In Canada, US investors’ difficulties in financing a second wave of LNG export projects have given Western Canada the chance to prove it can be more competitive than the Gulf Coast as a supply source to Asia and able to satisfy domestic producers’ demand for new outlets. The market’s eyes have turned north to see if one or two export projects may reach a positive final investment decision later this year. (5/16)

In Canada, Justin Trudeau’s pipeline nightmare may be only getting started. As Kinder Morgan Inc. drives a hard bargain in Canada’s attempt to save the Houston-based company’s embattled Trans Mountain project, the prime minister could end up fighting for an asset that hardly anybody wants. Pipeline giant Enbridge Inc., for one, signaled it doesn’t. (5/19)

The US oil rig count held steady at 844 this week after rising for six weeks in a row even as crude prices soared to multi-year highs.   So far this year, the total number of oil and gas rigs active in the US has averaged 987, up sharply from 2017’s average of 876. (5/19)

April saw the US produce a record 10,543,000 barrels of oil, according to data from the American Petroleum Institute. The first four months of this year also saw US petroleum demand average 750,000 b/d over the same period in 2017 despite higher prices. This was the strongest April monthly demand since 2007. (5/18)

US crude export constraint: Last year, exports more than doubled to reach an average of 1.1 million b/d. Already this year, total US crude oil exports are at 1.6 million b/d. But there may be limitations for US crude oil exports to long-distant economies because of limited port access for large carriers. (5/18)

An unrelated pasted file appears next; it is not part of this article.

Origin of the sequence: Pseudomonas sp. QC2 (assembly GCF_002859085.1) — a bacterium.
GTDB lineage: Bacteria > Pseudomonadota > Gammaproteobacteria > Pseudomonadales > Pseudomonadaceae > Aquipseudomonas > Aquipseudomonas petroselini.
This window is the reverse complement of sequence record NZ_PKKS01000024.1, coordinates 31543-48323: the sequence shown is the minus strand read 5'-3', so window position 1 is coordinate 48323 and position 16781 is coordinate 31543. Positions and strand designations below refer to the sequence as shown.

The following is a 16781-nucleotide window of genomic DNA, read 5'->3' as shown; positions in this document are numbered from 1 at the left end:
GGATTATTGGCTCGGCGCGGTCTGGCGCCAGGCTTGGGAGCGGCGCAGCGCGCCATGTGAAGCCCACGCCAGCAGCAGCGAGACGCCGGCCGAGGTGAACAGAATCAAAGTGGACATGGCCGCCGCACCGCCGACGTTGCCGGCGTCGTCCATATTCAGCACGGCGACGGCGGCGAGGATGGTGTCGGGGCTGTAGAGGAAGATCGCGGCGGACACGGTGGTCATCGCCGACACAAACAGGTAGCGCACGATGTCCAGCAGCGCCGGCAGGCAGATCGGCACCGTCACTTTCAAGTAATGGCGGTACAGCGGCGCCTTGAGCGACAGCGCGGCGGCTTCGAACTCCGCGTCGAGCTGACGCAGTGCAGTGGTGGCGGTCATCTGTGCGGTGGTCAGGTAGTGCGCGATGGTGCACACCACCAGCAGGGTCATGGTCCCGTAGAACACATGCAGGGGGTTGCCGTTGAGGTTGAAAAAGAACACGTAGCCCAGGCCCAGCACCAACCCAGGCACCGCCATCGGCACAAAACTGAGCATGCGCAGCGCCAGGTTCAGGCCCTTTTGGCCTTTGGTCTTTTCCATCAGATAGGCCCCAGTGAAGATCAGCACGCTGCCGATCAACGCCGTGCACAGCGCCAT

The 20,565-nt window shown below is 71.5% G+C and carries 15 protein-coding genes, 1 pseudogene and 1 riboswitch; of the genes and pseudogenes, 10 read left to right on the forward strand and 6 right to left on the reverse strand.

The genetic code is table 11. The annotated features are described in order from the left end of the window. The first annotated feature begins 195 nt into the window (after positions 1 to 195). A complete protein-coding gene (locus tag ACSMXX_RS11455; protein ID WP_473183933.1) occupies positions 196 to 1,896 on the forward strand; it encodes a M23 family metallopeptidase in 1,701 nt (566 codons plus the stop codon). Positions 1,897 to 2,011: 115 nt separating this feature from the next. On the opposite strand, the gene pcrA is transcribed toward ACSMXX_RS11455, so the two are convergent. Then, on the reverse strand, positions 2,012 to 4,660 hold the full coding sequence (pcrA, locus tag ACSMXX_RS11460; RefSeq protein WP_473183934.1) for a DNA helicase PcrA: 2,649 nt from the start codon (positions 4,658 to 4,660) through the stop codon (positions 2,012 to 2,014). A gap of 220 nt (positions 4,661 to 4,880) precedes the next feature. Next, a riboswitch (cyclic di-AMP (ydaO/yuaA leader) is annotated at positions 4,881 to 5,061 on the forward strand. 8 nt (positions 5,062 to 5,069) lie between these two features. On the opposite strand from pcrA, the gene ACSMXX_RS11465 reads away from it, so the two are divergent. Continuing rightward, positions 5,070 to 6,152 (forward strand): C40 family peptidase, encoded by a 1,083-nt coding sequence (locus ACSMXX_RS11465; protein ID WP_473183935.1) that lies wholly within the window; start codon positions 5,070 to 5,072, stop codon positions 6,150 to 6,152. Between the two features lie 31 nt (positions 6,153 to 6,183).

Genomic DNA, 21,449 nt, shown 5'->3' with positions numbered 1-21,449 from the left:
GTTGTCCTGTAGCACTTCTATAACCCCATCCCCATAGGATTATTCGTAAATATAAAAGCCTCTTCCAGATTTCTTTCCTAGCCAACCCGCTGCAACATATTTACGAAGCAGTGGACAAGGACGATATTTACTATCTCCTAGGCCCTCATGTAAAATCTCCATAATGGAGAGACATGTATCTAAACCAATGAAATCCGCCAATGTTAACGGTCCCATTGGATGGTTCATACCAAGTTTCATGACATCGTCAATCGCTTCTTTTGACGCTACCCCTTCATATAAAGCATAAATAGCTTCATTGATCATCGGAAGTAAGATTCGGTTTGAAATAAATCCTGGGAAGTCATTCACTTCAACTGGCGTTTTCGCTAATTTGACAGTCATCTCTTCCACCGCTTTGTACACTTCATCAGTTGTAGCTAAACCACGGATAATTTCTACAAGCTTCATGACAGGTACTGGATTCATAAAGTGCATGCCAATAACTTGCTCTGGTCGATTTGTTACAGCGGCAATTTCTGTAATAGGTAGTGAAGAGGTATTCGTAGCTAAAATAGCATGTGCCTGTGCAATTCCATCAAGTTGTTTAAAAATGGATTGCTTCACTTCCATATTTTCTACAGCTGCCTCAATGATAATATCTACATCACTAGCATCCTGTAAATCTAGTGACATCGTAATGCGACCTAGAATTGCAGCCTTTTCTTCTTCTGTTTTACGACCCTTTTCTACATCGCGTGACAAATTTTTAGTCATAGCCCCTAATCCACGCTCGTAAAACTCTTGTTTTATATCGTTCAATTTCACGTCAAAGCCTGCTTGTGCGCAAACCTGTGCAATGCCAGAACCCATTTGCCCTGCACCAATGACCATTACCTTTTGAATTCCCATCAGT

Alaska, a major oil and gas producer, is crafting its own plan to address climate change. Ideas under discussion include cuts in state emissions by 2025 and a tax on companies that emit carbon dioxide. While many conservative-leaning states have resisted aggressive climate policies, Alaska is already seeing the dramatic effects of global warming firsthand, making the issue difficult for local politicians to avoid. The solid permafrost that sits beneath many roads, buildings, and pipelines is starting to thaw, destabilizing the infrastructure above. (5/16)

US drivers might be feeling flush after getting tax cuts as they embark on the summer driving season, but road trips will cost more this year. Drivers are already paying an average of $2.90 for a gallon of regular gasoline. There may be no relief in sight as oil in London topped $80 a barrel Thursday on tightening global supplies. (5/19)

SUVs + trucks still strong: Oil analysts predict the price per barrel will continue to rise in months ahead, but market dynamics in new vehicle sales aren’t expected to change course anytime soon. Trucks and SUVs are expected to continue doing quite well. (5/18)

Tectonic shift in autos: with the money that Asia and in particular China is putting behind the EV revolution, it may mean that Europe’s dominance of the car sector is nearing an end. (5/19)

China’s EV boom: China’s government is driving up electric car sales.  The nation’s annual EV sales are on track to hit a one-million-unit milestone this year. Chinese EV sales doubled in April and dealers sold 225,310 EVs in the first four months of this year, for a whopping 149-percent increase over the same period in 2017. In terms of EV sales worldwide, China’s sales accounted for nearly 50 percent of all EV sales in the first quarter of 2018. (5/16)

Mercedes EV: Mercedes-Benz Cars is expanding its production capacities for electric cars in Europe. Mercedes plans to launch more than ten electric cars by 2022 throughout all segments, from smart cars to large SUVs. The company assumes that unit sales of electric models will represent a share of somewhere between 15 and 25 percent of total Mercedes sales by 2025. (5/19)